39. Ask your followers if they prefer to read e-books on their phone, a tablet, a dedicated e-reader, or on their desktop or laptop computer.
  40. Share with your followers some ideas you have for future books.

Facebook is all about building connections by sharing and caring, so make sure to like and respond to all comments to keep the conversation going. It’s likely that all that engagement will fire you up and spark new ideas for Facebook posts that’ll inspire your followers and attract more fans.

 

Question: What kind of Facebook posts have inspired the most engagement on your page?

5 Ways To Digitize Your Writing Conference Experience | Web Design Relief

There was a time when workshops and seminars for writers were limited to what was discussed and reviewed in hotel conference rooms or classrooms. So if you weren’t an attendee, you’d have to wait weeks or even months to pick up the few crumbs of information available when summaries of the conferences finally showed up in newsletters. In these digital days, however, writing conferences are increasingly connected, both to the attendees and to writers in the outside world. At Web Design Relief, we know that information now flies faster than a caffeine-charged PowerPoint presentation!

Here Are 5 Ways You Can Digitize—And Maximize—Your Writing Conference Experience

Check Your Writing Conference Connection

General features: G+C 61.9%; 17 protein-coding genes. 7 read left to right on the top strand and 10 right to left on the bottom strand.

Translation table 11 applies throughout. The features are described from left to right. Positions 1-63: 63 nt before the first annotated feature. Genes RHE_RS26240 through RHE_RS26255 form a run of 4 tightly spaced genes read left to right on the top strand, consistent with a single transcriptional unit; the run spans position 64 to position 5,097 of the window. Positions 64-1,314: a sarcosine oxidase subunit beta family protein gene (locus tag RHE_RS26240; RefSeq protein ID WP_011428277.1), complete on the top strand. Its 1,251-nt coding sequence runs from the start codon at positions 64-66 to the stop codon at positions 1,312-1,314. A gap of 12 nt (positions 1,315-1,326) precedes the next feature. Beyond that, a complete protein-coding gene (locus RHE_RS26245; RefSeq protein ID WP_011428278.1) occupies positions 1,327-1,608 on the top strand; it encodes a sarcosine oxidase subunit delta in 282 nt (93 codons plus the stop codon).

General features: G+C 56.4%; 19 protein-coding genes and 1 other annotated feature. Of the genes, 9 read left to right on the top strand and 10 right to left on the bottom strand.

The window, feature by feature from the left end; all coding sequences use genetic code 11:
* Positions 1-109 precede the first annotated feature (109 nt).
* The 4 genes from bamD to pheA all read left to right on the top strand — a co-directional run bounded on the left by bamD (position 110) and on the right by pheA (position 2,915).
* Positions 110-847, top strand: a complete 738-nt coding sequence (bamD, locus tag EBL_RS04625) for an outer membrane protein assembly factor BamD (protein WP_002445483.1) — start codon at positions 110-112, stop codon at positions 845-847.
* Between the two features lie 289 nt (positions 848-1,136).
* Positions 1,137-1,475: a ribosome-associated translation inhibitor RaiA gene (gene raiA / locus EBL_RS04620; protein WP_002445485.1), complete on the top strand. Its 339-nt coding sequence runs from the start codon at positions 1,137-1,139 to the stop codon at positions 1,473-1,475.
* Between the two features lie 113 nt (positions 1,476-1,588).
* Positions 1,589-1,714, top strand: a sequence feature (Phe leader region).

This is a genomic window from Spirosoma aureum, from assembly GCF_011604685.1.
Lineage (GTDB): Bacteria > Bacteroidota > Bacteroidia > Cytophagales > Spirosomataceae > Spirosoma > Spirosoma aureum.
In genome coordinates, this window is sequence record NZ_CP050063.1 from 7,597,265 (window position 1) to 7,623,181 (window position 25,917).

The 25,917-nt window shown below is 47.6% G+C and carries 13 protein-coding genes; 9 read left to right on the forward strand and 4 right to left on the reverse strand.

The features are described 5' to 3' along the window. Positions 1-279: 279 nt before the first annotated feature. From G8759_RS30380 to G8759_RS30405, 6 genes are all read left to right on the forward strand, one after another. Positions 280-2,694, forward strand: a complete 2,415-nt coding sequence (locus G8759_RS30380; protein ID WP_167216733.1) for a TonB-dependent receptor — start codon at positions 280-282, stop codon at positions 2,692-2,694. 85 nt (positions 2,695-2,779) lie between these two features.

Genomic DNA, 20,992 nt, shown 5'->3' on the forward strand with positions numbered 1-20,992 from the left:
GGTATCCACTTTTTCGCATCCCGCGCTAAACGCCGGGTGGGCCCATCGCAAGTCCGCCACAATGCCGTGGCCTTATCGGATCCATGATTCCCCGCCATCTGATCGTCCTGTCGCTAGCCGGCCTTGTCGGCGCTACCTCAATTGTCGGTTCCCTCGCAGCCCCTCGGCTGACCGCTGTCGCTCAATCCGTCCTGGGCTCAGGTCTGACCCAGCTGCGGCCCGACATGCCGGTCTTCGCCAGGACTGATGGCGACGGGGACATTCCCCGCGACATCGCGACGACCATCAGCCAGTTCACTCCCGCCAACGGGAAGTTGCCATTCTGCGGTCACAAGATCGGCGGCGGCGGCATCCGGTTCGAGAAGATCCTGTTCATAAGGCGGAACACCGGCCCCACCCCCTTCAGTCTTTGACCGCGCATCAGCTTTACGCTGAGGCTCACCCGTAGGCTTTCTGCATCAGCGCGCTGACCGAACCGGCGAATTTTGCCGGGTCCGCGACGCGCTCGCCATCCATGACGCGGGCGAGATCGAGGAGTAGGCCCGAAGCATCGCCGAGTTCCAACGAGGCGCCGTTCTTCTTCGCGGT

Retrieving relevant information quickly is vital to getting the most out of a writing workshop. Whether you prefer a tablet, laptop, or a phone with Internet capabilities, always have some way to connect with the hotel Wi-Fi so you can get the information you need, when you need it. If you haven’t heard of the author the speaker is referencing, in addition to jotting down the name, do a quick Internet search!

Write Well But Download Better

Some writers prefer taking notes by hand, which is known to improve memory retention. But unless you’ve studied shorthand (does anyone use shorthand anymore?), you’ll never accurately record all the details about the presenter’s latest graph or catch those statistics on the fly.

Before the workshop, ask about digital downloads of slides or whether attendees will have access to an audio or video recording of the workshop after the fact. Knowing that you can easily retrieve any details you might miss will allow you to rest your cramped hand or, alternatively, to pay more attention during the seminar.

Pack Your E-reader

After three or more days at a writing conference, your mind is going to be on overload. You’ll likely forget to purchase at least one book by that author whose name you can’t remember now.

But if you have your e-reader with you at the conference, you can download that writer’s book instantly and start reading it on the plane ride home.